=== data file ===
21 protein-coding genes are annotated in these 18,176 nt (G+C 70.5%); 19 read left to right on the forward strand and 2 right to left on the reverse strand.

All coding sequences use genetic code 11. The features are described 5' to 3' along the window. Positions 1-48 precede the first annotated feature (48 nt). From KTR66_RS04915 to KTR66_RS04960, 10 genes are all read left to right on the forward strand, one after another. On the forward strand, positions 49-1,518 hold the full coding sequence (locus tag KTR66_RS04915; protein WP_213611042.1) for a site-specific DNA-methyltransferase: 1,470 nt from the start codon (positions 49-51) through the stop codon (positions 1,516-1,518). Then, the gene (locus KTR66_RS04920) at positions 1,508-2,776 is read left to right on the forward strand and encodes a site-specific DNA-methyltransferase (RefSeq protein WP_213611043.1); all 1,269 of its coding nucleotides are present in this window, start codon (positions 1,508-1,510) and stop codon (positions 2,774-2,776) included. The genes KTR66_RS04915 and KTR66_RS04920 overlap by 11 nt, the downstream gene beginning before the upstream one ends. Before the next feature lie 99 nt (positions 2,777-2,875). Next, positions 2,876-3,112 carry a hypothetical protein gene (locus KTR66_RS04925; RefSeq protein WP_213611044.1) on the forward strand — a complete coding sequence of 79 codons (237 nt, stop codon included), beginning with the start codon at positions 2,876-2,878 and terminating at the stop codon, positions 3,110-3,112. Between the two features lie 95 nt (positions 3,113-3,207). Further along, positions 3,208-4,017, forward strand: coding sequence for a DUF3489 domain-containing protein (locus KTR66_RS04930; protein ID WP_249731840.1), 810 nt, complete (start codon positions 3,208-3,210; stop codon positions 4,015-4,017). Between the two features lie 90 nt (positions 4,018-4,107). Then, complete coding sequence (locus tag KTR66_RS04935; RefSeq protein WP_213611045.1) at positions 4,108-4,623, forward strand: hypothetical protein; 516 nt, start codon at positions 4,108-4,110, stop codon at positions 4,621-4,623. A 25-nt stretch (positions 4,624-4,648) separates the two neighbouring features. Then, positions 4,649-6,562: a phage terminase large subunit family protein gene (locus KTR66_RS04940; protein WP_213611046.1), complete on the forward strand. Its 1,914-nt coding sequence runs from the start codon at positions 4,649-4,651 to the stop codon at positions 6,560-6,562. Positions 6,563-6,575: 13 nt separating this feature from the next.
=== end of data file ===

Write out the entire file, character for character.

21 protein-coding genes are annotated in these 18,176 nt (G+C 70.5%); 19 read left to right on the forward strand and 2 right to left on the reverse strand.

All coding sequences use genetic code 11. The features are described 5' to 3' along the window. Positions 1-48 precede the first annotated feature (48 nt). From KTR66_RS04915 to KTR66_RS04960, 10 genes are all read left to right on the forward strand, one after another. On the forward strand, positions 49-1,518 hold the full coding sequence (locus tag KTR66_RS04915; protein WP_213611042.1) for a site-specific DNA-methyltransferase: 1,470 nt from the start codon (positions 49-51) through the stop codon (positions 1,516-1,518). Then, the gene (locus KTR66_RS04920) at positions 1,508-2,776 is read left to right on the forward strand and encodes a site-specific DNA-methyltransferase (RefSeq protein WP_213611043.1); all 1,269 of its coding nucleotides are present in this window, start codon (positions 1,508-1,510) and stop codon (positions 2,774-2,776) included. The genes KTR66_RS04915 and KTR66_RS04920 overlap by 11 nt, the downstream gene beginning before the upstream one ends. Before the next feature lie 99 nt (positions 2,777-2,875). Next, positions 2,876-3,112 carry a hypothetical protein gene (locus KTR66_RS04925; RefSeq protein WP_213611044.1) on the forward strand — a complete coding sequence of 79 codons (237 nt, stop codon included), beginning with the start codon at positions 2,876-2,878 and terminating at the stop codon, positions 3,110-3,112. Between the two features lie 95 nt (positions 3,113-3,207). Further along, positions 3,208-4,017, forward strand: coding sequence for a DUF3489 domain-containing protein (locus KTR66_RS04930; protein ID WP_249731840.1), 810 nt, complete (start codon positions 3,208-3,210; stop codon positions 4,015-4,017). Between the two features lie 90 nt (positions 4,018-4,107). Then, complete coding sequence (locus tag KTR66_RS04935; RefSeq protein WP_213611045.1) at positions 4,108-4,623, forward strand: hypothetical protein; 516 nt, start codon at positions 4,108-4,110, stop codon at positions 4,621-4,623. A 25-nt stretch (positions 4,624-4,648) separates the two neighbouring features. Then, positions 4,649-6,562: a phage terminase large subunit family protein gene (locus KTR66_RS04940; protein WP_213611046.1), complete on the forward strand. Its 1,914-nt coding sequence runs from the start codon at positions 4,649-4,651 to the stop codon at positions 6,560-6,562. Positions 6,563-6,575: 13 nt separating this feature from the next.